For the almond butter:
Preheat the oven to 350 degrees F.
In a bowl, mix together the almonds, honey, canola oil and hazelnut oil.
Spread the almonds on a cookie sheet covered with parchment paper, sprinkle with salt and toast in the oven for approximately 10 minutes or until fragrant and lightly caramelized, watching them closely and stirring halfway through if necessary. Let cool for 1 minute. Cook's Note: Cool no longer than 1 minute, as the almonds will cool and harden, which makes getting them off the paper very difficult!
In a food processor, add 3/4 of the roasted almonds. Process on high speed for 5 minutes or until you have the desired consistency. Scrape down the sides with a rubber spatula and process again to the desired smoothness. Add a few drops of oil if it's too thick. Adjust the seasoning, to taste. With a knife, chop the remaining almonds and keep aside to use as a garnish.
For the grape jelly:
Rinse the grapes and put them in a big pot with the sugar and lemon juice. Bring the mixture to a boil over high heat, stirring often, then reduce the heat to medium and simmer for about 20 to 25 minutes or until it starts to thicken. Skim the surface regularly to ensure a clear jam.
Let it cool for 1 hour. Pour the mixture in a clean jar and reserve in the refrigerator. Grape jelly will keep for a week.
For the duck foie gras:
Season the foie gras with salt and pepper.
In a pan on medium heat, saute the foie gras 20 seconds on each side or just until golden brown. Remove from the pan and set aside in a warm place. Add the brioche bread to the pan to soak up the remaining juices and duck fat and lightly toast on each side, about 2 minutes in total.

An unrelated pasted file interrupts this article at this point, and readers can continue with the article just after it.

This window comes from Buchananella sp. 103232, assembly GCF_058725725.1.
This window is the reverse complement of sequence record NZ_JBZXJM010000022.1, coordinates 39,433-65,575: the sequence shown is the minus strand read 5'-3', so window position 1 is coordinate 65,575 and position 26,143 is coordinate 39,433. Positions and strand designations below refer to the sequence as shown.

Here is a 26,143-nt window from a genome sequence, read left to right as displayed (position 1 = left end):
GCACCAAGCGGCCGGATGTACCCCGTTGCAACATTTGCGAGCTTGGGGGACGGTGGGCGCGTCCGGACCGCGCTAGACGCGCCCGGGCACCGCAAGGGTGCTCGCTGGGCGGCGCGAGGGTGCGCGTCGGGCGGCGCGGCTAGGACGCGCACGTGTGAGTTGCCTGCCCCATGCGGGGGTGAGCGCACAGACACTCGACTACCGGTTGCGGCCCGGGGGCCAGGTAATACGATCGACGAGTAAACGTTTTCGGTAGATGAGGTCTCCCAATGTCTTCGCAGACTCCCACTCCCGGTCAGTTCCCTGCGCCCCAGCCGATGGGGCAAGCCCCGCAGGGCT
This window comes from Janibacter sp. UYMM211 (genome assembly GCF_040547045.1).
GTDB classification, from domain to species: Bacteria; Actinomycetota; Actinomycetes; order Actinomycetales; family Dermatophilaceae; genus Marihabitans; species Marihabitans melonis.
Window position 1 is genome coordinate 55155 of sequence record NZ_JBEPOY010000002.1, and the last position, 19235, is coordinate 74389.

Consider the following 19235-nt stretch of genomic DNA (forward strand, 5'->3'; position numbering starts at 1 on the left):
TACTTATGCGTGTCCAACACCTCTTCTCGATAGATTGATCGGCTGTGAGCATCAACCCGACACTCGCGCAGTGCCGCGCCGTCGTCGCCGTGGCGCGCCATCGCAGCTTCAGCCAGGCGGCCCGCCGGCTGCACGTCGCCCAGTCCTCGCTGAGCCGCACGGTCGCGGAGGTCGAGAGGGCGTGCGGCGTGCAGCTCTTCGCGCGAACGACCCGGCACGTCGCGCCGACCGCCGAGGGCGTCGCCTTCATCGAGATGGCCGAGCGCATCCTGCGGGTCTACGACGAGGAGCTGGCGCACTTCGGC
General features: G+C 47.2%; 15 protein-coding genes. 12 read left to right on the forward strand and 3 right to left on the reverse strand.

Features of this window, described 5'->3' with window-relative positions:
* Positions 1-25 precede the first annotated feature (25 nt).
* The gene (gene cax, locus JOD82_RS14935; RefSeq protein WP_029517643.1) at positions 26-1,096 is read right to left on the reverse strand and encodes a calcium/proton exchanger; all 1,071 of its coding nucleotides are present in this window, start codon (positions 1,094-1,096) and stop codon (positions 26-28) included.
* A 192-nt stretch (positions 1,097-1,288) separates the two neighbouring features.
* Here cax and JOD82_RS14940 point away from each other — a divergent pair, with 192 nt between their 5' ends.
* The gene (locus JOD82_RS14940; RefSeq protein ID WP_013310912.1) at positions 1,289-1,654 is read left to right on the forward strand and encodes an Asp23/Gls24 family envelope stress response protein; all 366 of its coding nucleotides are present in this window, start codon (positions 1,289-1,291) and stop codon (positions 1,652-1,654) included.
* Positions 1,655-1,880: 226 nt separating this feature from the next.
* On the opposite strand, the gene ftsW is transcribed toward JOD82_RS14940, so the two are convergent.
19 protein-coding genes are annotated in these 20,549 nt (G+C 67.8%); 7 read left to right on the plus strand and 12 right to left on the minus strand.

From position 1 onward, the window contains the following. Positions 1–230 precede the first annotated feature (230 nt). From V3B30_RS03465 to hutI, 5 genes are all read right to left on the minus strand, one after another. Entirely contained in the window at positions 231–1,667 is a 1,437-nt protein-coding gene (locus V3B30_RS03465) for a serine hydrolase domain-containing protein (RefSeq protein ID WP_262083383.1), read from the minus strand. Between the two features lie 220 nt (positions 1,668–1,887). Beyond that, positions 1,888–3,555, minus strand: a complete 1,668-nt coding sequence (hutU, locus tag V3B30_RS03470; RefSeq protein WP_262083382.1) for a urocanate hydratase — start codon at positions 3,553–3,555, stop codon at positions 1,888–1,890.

When ready to plate, spread the almond butter on a slice of bread, cover with a slice of foie gras. Garnish with the grape jelly and the reserved crushed almonds.
Roasted pecans, hazelnuts, macadamia, brazil nuts or peanuts work well, too. Combining different nuts is also fun to experiment with. The nut butter can also be flavored with spices like orange zest, cardamom, or cinnamon.
The first and most important thing to consider when making a batch of peanut butter is buying fresh peanuts, or other nuts. Because nuts have such a high oil content, they can go rancid if stored improperly, or for too long. Buy your nuts from a busy store with a good turnover and you should have no problem.
Nuts can be kept in the freezer for almost a year.
Cool no longer than 1 minute, as the almonds will cool and harden, which makes getting them off the paper very difficult! The almond butter can keep in an air-tight container in the refrigerator for up to 2 months. Hazelnut oil can be substituted with macadamia nut oil or grilled sesame oil.
Recipe courtesy of Chuck Hughes